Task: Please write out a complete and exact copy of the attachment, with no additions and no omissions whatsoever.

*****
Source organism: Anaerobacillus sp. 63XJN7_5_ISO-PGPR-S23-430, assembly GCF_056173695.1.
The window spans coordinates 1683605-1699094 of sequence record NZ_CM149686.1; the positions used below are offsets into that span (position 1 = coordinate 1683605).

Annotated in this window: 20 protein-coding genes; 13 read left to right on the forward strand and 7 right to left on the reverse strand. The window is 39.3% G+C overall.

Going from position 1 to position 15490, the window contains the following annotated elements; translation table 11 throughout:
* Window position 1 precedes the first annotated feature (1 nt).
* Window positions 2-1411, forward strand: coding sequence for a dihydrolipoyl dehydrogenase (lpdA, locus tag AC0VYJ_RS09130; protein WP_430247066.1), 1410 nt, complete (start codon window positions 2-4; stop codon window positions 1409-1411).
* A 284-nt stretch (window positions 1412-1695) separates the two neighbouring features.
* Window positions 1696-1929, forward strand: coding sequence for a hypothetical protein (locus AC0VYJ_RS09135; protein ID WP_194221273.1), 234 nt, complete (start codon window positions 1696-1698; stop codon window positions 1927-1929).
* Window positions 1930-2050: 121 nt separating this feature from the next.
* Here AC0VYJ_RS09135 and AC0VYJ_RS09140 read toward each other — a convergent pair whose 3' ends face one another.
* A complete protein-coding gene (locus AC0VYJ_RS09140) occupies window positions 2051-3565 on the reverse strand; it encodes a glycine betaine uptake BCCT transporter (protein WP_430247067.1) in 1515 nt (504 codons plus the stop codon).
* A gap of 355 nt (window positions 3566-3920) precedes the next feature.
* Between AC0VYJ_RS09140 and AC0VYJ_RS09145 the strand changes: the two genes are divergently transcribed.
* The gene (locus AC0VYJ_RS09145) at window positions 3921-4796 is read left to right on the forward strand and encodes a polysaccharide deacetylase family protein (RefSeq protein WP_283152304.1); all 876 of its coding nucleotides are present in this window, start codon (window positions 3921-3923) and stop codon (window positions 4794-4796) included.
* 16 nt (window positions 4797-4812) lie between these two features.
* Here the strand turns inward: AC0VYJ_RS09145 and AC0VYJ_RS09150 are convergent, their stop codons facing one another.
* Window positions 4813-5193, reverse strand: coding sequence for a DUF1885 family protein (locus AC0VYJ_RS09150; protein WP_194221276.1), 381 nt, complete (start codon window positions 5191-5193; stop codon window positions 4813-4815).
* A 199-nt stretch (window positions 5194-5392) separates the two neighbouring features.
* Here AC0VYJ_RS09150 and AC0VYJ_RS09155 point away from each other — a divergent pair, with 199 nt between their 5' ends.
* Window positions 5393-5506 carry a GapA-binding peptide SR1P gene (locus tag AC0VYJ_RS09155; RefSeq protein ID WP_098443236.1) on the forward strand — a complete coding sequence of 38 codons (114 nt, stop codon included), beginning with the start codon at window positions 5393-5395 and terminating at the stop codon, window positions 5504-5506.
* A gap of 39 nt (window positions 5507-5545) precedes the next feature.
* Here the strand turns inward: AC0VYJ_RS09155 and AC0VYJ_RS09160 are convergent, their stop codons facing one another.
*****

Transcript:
Source organism: Anaerobacillus sp. 63XJN7_5_ISO-PGPR-S23-430, assembly GCF_056173695.1.
The window spans coordinates 1683605-1699094 of sequence record NZ_CM149686.1; the positions used below are offsets into that span (position 1 = coordinate 1683605).

Annotated in this window: 20 protein-coding genes; 13 read left to right on the forward strand and 7 right to left on the reverse strand. The window is 39.3% G+C overall.

Going from position 1 to position 15490, the window contains the following annotated elements; translation table 11 throughout:
* Window position 1 precedes the first annotated feature (1 nt).
* Window positions 2-1411, forward strand: coding sequence for a dihydrolipoyl dehydrogenase (lpdA, locus tag AC0VYJ_RS09130; protein WP_430247066.1), 1410 nt, complete (start codon window positions 2-4; stop codon window positions 1409-1411).
* A 284-nt stretch (window positions 1412-1695) separates the two neighbouring features.
* Window positions 1696-1929, forward strand: coding sequence for a hypothetical protein (locus AC0VYJ_RS09135; protein ID WP_194221273.1), 234 nt, complete (start codon window positions 1696-1698; stop codon window positions 1927-1929).
* Window positions 1930-2050: 121 nt separating this feature from the next.
* Here AC0VYJ_RS09135 and AC0VYJ_RS09140 read toward each other — a convergent pair whose 3' ends face one another.
* A complete protein-coding gene (locus AC0VYJ_RS09140) occupies window positions 2051-3565 on the reverse strand; it encodes a glycine betaine uptake BCCT transporter (protein WP_430247067.1) in 1515 nt (504 codons plus the stop codon).
* A gap of 355 nt (window positions 3566-3920) precedes the next feature.
* Between AC0VYJ_RS09140 and AC0VYJ_RS09145 the strand changes: the two genes are divergently transcribed.
* The gene (locus AC0VYJ_RS09145) at window positions 3921-4796 is read left to right on the forward strand and encodes a polysaccharide deacetylase family protein (RefSeq protein WP_283152304.1); all 876 of its coding nucleotides are present in this window, start codon (window positions 3921-3923) and stop codon (window positions 4794-4796) included.
* 16 nt (window positions 4797-4812) lie between these two features.
* Here the strand turns inward: AC0VYJ_RS09145 and AC0VYJ_RS09150 are convergent, their stop codons facing one another.
* Window positions 4813-5193, reverse strand: coding sequence for a DUF1885 family protein (locus AC0VYJ_RS09150; protein WP_194221276.1), 381 nt, complete (start codon window positions 5191-5193; stop codon window positions 4813-4815).
* A 199-nt stretch (window positions 5194-5392) separates the two neighbouring features.
* Here AC0VYJ_RS09150 and AC0VYJ_RS09155 point away from each other — a divergent pair, with 199 nt between their 5' ends.
* Window positions 5393-5506 carry a GapA-binding peptide SR1P gene (locus tag AC0VYJ_RS09155; RefSeq protein ID WP_098443236.1) on the forward strand — a complete coding sequence of 38 codons (114 nt, stop codon included), beginning with the start codon at window positions 5393-5395 and terminating at the stop codon, window positions 5504-5506.
* A gap of 39 nt (window positions 5507-5545) precedes the next feature.
* Here the strand turns inward: AC0VYJ_RS09155 and AC0VYJ_RS09160 are convergent, their stop codons facing one another.